3.5.4S

MOLECULAR APPROACHES TO IMPROVE THE USE OF VIRUSES AS BIOCONTROL AGENTS OF PLANT PATHOGENIC FUNGI


D RIGLING, P HOEGGER and U HEINIGER

Swiss Federal Institute of Forest, Snow and Landscape Research, CH-8903 Birmensdorf, Switzerland

Background and Objectives
Double-stranded RNAs (dsRNA) as genomes of mycoviruses have been detected in many plant pathogens. While most mycoviruses have no or only minor effects on their hosts, others cause severe disease or debilitation. The increasing number of examples, where fungal virulence is influenced by dsRNAs, indicates the potential for using these genetic elements as biocontrol agents. The chestnut blight fungus Cryphonectria parasitica serves as a model system to study biocontrol of plant diseases with mycoviruses. An overview of the molecular approaches in this system will be presented.

Results and Conclusions
Biocontrol of chestnut blight has been successful in many European regions, either naturally or after field application [1]. With a few exceptions, however, biocontrol was not effective in the US. The success of biocontrol depends on the ability of Cryphonectria hypoviruses (CHV) to infect a large portion of the fungal population. Spread of CHV is limited horizontally by a vegetative incompatibility system and vertically by exclusion of the virus during sexual reproduction of the fungus and additionally, by suppressed asexual sporulation of CHV infected strains. To overcome these limitations, C. parasitica has been genetically engineered by integrating an infectious CDNA copy of the virus into the fungal genome [2]. Field studies are in progress in the US to test the dissemination and persistence of the engineered hypoviruient strains. The potential to extend the natural host range of mycoviruses was demonstrated with CHV, which was introduced as synthetic transcripts into related fungal species.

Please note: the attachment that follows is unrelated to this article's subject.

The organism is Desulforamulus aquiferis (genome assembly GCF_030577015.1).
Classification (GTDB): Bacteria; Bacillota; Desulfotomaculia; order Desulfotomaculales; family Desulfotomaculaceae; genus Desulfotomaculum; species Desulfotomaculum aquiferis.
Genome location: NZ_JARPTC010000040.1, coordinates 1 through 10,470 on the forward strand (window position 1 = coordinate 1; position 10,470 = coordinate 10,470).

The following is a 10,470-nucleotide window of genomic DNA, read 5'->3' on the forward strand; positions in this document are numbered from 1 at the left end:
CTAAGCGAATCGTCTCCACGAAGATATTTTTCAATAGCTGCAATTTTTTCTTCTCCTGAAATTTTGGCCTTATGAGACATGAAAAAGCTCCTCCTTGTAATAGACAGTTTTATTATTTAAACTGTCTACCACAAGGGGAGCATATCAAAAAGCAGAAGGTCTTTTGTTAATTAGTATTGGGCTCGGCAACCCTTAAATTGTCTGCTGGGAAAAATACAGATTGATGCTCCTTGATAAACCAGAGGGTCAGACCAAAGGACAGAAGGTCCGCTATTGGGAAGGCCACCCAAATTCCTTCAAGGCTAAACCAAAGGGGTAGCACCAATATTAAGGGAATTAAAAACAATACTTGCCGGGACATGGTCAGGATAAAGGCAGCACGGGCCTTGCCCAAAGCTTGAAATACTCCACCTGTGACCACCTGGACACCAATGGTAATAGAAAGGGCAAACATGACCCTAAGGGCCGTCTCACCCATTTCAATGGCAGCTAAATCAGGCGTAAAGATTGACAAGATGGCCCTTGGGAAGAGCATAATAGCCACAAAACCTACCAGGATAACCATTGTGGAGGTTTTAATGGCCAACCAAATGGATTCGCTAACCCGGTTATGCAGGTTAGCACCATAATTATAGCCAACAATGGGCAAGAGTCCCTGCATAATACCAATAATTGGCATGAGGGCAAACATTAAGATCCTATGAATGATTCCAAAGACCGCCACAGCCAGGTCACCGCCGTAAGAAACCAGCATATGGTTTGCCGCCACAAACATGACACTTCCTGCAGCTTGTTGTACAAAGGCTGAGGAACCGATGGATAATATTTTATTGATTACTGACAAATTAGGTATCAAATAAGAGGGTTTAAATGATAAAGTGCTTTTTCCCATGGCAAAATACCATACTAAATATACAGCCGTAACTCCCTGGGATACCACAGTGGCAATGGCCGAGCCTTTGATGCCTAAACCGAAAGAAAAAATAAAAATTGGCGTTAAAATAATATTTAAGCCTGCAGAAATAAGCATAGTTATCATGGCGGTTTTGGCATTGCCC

To implement an effective biocontrol, a sound understanding of the biology and ecology of the disease and the biocontrol agent is needed. In this context, a variety of molecular markers served to study the population biology of C. parasitica [3]. Furthermore, molecular markers are useful for following the movement of viruses and fungal hosts after biocontrol treatments. We have developed RT-RCR/RFLP markers which allowed us to determine the temporal and spatial dynamics of CHV in the field. These markers also have potential for assessing the ecological fitness and efficiency of different viral strains in the same natural environment. Studies on the model system C. parasitica have outlined possible molecular approaches to improve or optimise biocontrol performance. To summarise, these strategies depend on (1) the development of an infectious CDNA clone of the virus, (2) the ability to transform the fungal pathogen, and (3) the availability of molecular genetic markers for both the pathogen and the biocontrol virus.

References
1. Heiniger U, Rigling D, 1994. Annu. Rev. Phytopathol. 32, 581-599
2. Nuss DL, 1992. Microbiol. Rev. 56, 561-576
3. Milgroom M, 1995. Can. J. Bot. 73, S311-S319